I hope you found this helpful and best of luck!
Benjamin Graham's, 'The Intelligent Investor' is a very popular book and some may even say it's the backbone of value investing. Although, someone that is new to investing may find this read complicated and a little dry. The first book that I recommend for investors that are looking to get started is, 'The Little Book That Beats the Market' by Joel Greenblatt. I wouldn't say this book "beats the market," but it's a very easy read that does a great job of breaking down investing and puts the process into real life examples.
I hope you find this helpful and best of luck!
If you are looking for an account in which you would like to make withdrawals from time-to-time, a brokerage account will provide you more liquidity than a Roth IRA. Roth IRAs are excellent tools to be used as a retirement account and potentially an emergency fund. Since a Roth IRA is an after-tax account, you can withdrawal your contributions to the account before retirement without tax or penalty. Please note that you will not be able to withdraw any earnings unless you've had the account open for five years and you are 59 ½ (or you have become disabled or used the funds to for a first-home purchase up to $10,000). Because of these restrictions, you will not be able to grow your account and use any growth for short-term goals, besides your first home. Roth IRAs are retirement accounts designed for retirement, thus, you will find the most benefit using it as such. They can double-up as great emergency funds, but the concept behind an emergency fund is that you are never actually planning to use the money, it's only there in case of emergency.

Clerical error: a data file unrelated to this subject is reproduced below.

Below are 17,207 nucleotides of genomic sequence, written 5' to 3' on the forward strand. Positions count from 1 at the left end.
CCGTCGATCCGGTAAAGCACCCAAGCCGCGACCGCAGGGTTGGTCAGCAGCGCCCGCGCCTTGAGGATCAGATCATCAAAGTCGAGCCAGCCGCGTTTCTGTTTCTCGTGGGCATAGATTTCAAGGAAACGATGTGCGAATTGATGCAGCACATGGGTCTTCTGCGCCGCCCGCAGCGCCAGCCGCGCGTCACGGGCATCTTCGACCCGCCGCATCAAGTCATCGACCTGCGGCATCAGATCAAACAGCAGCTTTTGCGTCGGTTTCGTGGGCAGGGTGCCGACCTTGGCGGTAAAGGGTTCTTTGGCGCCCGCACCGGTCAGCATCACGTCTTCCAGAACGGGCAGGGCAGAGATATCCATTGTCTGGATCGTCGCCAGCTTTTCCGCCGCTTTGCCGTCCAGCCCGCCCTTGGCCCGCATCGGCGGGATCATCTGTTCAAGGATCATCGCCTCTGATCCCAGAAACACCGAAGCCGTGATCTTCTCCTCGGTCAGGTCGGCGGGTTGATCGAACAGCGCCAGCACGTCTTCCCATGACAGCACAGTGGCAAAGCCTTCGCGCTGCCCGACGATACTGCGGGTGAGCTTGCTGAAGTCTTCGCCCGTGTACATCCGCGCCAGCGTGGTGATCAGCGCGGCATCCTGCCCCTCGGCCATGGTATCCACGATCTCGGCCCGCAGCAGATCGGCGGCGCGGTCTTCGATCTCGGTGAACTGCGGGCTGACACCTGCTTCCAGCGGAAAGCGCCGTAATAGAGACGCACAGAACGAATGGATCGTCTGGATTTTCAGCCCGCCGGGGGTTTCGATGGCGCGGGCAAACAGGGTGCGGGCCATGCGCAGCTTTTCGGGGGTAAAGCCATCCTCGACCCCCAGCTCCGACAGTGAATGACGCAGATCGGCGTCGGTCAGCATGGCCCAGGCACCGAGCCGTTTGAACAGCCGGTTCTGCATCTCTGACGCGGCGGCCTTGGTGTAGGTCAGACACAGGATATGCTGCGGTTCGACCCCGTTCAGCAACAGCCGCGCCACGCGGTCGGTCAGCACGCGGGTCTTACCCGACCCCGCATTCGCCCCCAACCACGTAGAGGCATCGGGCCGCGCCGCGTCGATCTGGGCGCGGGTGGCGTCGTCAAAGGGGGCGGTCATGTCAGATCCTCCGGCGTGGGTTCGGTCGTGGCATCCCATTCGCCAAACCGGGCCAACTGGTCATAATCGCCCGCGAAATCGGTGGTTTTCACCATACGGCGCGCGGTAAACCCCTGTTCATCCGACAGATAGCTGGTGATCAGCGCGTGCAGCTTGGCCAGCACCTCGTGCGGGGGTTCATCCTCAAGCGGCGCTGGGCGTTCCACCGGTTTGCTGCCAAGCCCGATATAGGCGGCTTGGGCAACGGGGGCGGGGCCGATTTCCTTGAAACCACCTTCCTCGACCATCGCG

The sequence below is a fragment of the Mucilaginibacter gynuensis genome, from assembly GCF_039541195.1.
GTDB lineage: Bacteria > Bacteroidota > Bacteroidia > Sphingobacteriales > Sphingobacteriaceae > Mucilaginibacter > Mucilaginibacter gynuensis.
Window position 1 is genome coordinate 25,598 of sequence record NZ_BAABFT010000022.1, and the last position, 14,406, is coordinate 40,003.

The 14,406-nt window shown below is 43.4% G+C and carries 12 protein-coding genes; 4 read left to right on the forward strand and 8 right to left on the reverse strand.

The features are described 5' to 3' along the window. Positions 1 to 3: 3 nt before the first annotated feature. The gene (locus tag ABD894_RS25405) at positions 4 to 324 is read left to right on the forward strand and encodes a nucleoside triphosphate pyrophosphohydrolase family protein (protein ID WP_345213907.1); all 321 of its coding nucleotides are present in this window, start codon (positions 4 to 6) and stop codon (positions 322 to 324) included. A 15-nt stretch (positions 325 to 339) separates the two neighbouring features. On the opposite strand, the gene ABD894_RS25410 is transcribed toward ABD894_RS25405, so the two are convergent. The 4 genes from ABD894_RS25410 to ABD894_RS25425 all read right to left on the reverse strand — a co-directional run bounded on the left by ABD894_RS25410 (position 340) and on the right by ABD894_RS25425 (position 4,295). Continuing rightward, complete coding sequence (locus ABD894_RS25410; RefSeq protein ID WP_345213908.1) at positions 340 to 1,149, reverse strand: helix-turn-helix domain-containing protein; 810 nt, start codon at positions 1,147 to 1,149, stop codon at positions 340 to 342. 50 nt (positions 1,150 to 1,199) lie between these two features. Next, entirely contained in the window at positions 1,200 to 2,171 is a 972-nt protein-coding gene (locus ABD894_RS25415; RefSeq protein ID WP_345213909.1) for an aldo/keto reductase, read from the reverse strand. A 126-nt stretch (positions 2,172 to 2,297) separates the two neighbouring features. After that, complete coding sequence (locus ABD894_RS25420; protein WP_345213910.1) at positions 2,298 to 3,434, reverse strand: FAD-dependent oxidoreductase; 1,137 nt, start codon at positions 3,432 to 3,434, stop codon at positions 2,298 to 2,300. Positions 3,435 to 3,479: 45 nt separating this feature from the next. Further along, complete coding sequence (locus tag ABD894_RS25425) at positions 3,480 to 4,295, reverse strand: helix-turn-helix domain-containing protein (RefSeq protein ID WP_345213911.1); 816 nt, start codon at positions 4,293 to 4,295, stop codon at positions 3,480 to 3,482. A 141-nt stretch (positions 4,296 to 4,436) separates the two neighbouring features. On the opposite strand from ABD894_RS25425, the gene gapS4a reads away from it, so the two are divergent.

There is no penalty for withdrawing funds from a brokerage account before retirement to fund short-term needs. Although, you will be required to pay taxes (on your annual return) when you realize gains because you will need to sell any investments enabling you to withdrawal funds, a brokerage account will be more advantageous if you are seeking periodic liquidity.
I hope you found his helpful.
This is a good question.
The short answer to your question is, no, FICA taxes are not withheld from investment income.
Aside from FICA, an individual has the potential to pay Net Investment Income Tax (NIIT) of 3.8% on income from options trading (as well as any other investments income reported on a 1099-B). Although this is not “FICA”, it is potentially an additional tax that may confuse some people. Most people that do trading on the side will not be required to pay NIIT because the thresholds are so high. An individual will need to pay the tax if they have Net Investment Income over $200,000 or $250,000 if they are married filing jointly. An additional Medicare tax of 0.9% can apply to individuals with wages, compensation, and other employment income over a certain threshold, but is not related to NIIT. Please note that additional Medicare tax does not account for investment income.
I hope you found this helpful.
Only after you have read the fine print and completely understand what you're getting into. I know many of these bank account incentives require keeping a minimum balance for at least 3-6 months, you may not be able to close them immediately. This turns into a bad decision when you don't want to switch banks, you keep your money with the new bank for a few months to get the bonus and now you're comfortable with the new bank resulting in having multiple bank accounts open. The bank doesn't want you to take the bonus and leave, they are more profitable holding your money. But, if you've read and understood all of the terms of how to qualify for the bonus and you don't mind doing a little footwork by moving your assets around, by all means take advantage of the bonus.
I hope this was helpful.